Good News for Elizabeth Street Garden
Good News for Elizabeth Street Garden
On Thursday, January 24, 2019, Manhattan’s Community Board 2 (CB2) voted unanimously to reject the plan to turn the one-acre Elizabeth Street Garden into affordable housing units. Although advisory in nature, the vote is nevertheless a modest victory for the community, local officials, and advocates who are rallying to protect the site. Leased from the City of New York on a month-to-month basis, the sculpture garden is located in Lower Manhattan’s North of Little Italy (Nolita) neighborhood and is a welcome oasis of green space. In fact, statistics from the New York City Parks Department indicate that Nolita is one of the city’s most under-served neighborhoods in terms of open space.
According to the Bowery Boogie, CB2’s final resolution was based on a meticulous analysis of the impact that the proposed Haven Green development would have on the neighborhood’s quality of life, transportation, parks, and land use. The findings constitute a response to the Environmental Assessment Statement (EAS) authored by the Housing Preservation Departments (HPD) and represent the first in-depth assessment of the merits of the Haven Green project. A primary criticism of the project was its failure to replicate the green space and community facilities that the garden currently provides—an important goal expressly stated in the HPD’s original Request for Proposals. The project only provides 6,700 square feet of privately owned, publicly accessible open space, contrary to the 8,000 square feet of such space claimed by the developers. Other objections by CB2 focused on the incorrect classification of the project’s covered entrance (breezeway) as open space; the validity of certain architectural renderings that failed to display ADA-compliant pathways (which, if shown accurately, would have diminished the proposed grass cover); and the necessity of 11,000 square feet of onsite office space earmarked for co-developer Habitat NYC. CB2 further sought to recategorize the proposed open space as “shaded open space,” given the seven-story-high, T-shaped structure that would surround it were the project to be built.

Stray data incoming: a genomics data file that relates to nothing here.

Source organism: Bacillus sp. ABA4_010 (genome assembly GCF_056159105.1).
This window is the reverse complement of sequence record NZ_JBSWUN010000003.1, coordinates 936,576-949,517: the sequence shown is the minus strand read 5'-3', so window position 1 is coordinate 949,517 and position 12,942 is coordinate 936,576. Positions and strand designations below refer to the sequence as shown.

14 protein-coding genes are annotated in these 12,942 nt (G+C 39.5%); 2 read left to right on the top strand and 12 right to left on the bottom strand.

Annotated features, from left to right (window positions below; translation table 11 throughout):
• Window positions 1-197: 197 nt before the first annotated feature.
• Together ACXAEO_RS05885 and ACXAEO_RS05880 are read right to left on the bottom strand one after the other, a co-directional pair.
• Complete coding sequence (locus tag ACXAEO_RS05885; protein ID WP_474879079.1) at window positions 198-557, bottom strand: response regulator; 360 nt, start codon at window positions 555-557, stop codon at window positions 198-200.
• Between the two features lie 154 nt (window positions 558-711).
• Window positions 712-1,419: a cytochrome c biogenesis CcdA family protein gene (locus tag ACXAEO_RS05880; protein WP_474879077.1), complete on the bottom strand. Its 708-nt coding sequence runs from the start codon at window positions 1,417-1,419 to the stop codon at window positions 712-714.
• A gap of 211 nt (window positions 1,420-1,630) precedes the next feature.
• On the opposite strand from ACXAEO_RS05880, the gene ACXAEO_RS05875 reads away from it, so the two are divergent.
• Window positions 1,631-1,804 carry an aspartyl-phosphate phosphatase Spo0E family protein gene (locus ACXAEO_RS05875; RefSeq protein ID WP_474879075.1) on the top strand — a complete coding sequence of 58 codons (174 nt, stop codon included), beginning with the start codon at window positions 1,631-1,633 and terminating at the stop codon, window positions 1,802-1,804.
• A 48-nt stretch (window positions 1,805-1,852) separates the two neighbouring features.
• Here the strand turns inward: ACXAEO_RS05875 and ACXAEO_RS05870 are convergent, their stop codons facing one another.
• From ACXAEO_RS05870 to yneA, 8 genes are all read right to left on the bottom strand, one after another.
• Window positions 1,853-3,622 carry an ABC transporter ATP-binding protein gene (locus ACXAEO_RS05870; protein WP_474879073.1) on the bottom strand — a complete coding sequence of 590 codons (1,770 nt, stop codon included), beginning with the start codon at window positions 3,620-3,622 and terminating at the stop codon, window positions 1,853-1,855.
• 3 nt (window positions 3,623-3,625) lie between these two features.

The HDP-authored EAS had determined that a more thorough analysis of the potential effects (through an Environmental Impact Statement) was not warranted. At a previous public hearing of CB2, TCLF offered both written and oral testimony, calling the garden “a nationally important cultural asset, one that is unique to New York City and that cannot be replicated.” The foundation also asserted that were the city to follow ‘best practices’, the garden might well be listed in the National Register of Historic Places “as a work of outsider art that could never be recreated today or in the future.”
Echoing the work of Elizabeth ‘Liz’ Christy and the Green Guerrillas from the 1970s, the garden features several neoclassical sculptures and architectural elements, including a stone-and-granite balustrade designed by French landscape architect Jacques-Henri-Auguste Gréber. The balustrade was salvaged from the 36-acre Lynnewood Hall estate in the Philadelphia area. A copper gazebo designed by Olmsted Brothers for Burrwood (the former home of Walter Jennings) is also displayed in the garden, donated in perpetuity (along with the balustrade) by the garden’s founder, Allan Reiver.
TCLF enrolled the Elizabeth Street garden in its Landslide program in November 2018 after it was alerted to the Haven Green development project, which sought to replace the garden with a seven-story-high, mixed-use complex with 123 affordable housing units. Thursday’s advisory resolution by CB2’s board members has not completely derailed the Haven Green project, which now depends on a City Council vote. Under the provisions of the Uniform Land Use Review Procedure, the proposed housing project will next be reviewed by the office of Manhattan Borough President Gale Brewer. Two non-profits—Elizabeth Street Garden, Inc., and Friends of Elizabeth Street Garden—are mounting a legal challenge in the hopes of saving the site. Donations to help protect and preserve it are now being accepted. Supporters can also join a letter-writing campaign to let Habitat NYC know that the garden should be saved, and can sign a petition—which already numbers more than 9,000 signatures—asking the city to halt its efforts to destroy this significant cultural landscape.